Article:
Susie’s deteriorating condition with Alzheimer’s qualified her to receive care paid largely by insurance as part of her policy. They were both in their 50s.
After Jay diligently researched facilities and forms of care to find the best fit for his Susie, he secured an at-home care company that sent a worker to their house every day while he continued to work at the patent office. The at-home care company billed him every month, and then a few weeks later, Jay would receive a reimbursement check from the insurance company to pay the bill.
That went well for a few years, he said. Then, her forgetfulness worsened, and her imagination haunted her even more.
One day, Susie attacked her caretaker, thinking she was being kidnapped when in reality, they were just going for a walk outside. Next, a lawn care worker in the neighborhood noticed that Susie had dementia and coaxed her into writing him a check for hundreds of dollars to cut a single limb off of their tree. Finally, Susie beat the trees in their backyard after she mistook them for giants who would harm the Lucas home.
“At that point, I realized I need more than just day help,” Jay said.
Moving From Home Care to a Home
The insurance company rejected Labier and would not cover the cost of sending Susie there, which amounted to thousands of dollars per month. The facility’s owner did not answer a survey question correctly about who would be contacted in the case of an emergency. The owner said facility staff would call 911.
That was when Jay contacted a lawyer, Robert Bullock, of the Elder and Disability Law Center in Washington, D.C., to appeal the insurance company’s decision.
Bullock drafted an appeal so thick that it “looked like a Supreme Court brief,” Jay said, arguing why the facility was good for Susie and should be covered by insurance.
For the insurance companies, these policies are simply part of doing business, Bullock said.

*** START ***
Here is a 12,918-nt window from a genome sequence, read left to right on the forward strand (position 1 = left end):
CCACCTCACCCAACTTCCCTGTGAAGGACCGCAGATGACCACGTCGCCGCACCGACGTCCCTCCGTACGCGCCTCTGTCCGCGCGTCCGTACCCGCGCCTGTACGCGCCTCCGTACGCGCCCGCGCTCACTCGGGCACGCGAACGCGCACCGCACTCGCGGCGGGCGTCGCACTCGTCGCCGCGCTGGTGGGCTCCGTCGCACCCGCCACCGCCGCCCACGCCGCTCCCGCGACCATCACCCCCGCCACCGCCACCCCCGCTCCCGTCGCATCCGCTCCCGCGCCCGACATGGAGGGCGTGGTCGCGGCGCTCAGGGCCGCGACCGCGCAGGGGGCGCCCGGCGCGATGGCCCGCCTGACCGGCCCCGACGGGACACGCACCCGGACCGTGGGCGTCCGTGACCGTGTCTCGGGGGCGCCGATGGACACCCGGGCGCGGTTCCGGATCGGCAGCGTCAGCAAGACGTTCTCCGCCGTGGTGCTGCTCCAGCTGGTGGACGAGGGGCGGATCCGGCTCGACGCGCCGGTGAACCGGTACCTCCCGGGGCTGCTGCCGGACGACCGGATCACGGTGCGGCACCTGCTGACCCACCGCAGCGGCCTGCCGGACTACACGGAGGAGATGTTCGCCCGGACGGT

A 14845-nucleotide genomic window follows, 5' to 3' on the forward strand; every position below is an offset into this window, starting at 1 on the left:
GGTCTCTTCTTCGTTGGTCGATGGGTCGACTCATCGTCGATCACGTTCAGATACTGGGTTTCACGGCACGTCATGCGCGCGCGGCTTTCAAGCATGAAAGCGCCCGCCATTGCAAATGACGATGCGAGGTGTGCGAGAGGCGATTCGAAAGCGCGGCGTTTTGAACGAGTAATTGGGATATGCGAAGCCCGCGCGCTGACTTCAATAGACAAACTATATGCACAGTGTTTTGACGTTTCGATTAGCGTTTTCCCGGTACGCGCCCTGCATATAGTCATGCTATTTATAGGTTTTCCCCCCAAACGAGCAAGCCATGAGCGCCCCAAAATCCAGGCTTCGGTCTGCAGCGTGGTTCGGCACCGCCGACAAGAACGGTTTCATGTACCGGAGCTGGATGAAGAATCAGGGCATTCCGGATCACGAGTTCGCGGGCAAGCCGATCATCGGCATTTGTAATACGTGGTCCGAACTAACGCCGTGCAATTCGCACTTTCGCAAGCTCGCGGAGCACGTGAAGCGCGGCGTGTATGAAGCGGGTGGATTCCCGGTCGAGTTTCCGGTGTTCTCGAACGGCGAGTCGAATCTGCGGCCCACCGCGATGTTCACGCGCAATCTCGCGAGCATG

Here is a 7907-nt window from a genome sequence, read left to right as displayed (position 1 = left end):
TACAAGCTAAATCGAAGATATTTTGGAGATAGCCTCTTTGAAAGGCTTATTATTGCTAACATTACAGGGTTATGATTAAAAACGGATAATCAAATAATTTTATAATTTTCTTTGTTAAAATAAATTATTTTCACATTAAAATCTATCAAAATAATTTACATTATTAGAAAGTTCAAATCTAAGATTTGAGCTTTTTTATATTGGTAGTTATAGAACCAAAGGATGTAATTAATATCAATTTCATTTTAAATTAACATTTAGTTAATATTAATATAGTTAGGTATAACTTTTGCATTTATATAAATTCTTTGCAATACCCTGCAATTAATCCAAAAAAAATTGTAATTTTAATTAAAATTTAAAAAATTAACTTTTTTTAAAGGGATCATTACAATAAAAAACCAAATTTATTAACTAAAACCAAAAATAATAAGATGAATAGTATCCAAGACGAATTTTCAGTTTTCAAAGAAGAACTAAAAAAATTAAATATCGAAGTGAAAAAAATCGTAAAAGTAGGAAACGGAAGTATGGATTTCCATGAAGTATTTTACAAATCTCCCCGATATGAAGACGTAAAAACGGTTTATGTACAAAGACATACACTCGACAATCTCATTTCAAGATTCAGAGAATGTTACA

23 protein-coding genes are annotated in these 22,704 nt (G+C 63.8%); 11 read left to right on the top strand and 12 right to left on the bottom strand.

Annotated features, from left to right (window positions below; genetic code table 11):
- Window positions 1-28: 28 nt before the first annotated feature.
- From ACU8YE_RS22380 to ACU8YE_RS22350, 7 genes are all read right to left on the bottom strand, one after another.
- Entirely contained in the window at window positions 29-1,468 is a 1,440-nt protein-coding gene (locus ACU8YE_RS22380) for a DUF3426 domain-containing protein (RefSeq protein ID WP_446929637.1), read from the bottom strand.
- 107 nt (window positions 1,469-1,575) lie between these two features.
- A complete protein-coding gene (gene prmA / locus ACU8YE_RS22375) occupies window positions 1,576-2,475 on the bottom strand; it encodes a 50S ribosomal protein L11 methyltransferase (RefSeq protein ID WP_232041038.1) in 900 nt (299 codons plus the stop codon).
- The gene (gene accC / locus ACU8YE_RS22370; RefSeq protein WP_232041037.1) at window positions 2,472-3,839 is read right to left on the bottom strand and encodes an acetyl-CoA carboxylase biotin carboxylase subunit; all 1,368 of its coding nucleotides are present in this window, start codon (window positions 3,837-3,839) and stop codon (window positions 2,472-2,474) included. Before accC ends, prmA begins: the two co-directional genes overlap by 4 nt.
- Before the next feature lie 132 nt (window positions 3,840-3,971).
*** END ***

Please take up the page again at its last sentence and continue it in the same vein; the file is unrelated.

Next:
When someone buys a policy for $5,000 a year for 10 years, Bullock said, “the insurance company has taken $50,000 and invested and made whatever on the money and not had to pay a dime.”
When a claim is made on that policy, he said, “they build a wall up and make it difficult to make the payment; it’s a business.”
A month after Bullock submitted his appeal, the insurance company wrote Jay a letter simply stating that it would cover Susie’s care at Labier. She could stay in the group home.
Not everyone buys long-term care insurance, sometimes opting to self-insure if they can afford to do so. In fact, some experts recommend not buying long-term care insurance.
Despite the issues his family faced, Jay said he does not regret buying the policy for his wife, primarily because it offered an unlimited duration. He estimated that the insurance company paid as much as $700,000 to cover Susie’s care. If he had to pay for that care out of pocket, Jay said “that would have bankrupted me.”
“She needed the care. I had to do it, but it was unaffordably expensive,” he said.
Overall, the insurance industry could do more to educate consumers about the complexity of long-term care policies, explained Frigon with the National Academy of Elder Law Attorneys. That way, people would be better equipped to make smart decisions about how to fund their long-term care.
“I think the industry could be more consumer-friendly about that, but I don’t think that’s going to happen,” Frigon said.
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After spending years in the group home that Jay thought was best for his wife, Susie died in September.
“My Susie, I hadn’t seen for 10 years. My Susie, with the laughter, the spark, the competent person I married, little by little, she died 10 years ago,” Jay said. “The body went on, but that’s the story of Alzheimer’s. That’s all.”
Jay hopes people learn from the challenges his family faced and remember one thing if they are confronted by problems with long-term care insurance: “The lesson is to fight it.”
Laura Santhanam is a data producer for PBS NewsHour. Follow her on Twitter @LauraSanthanam.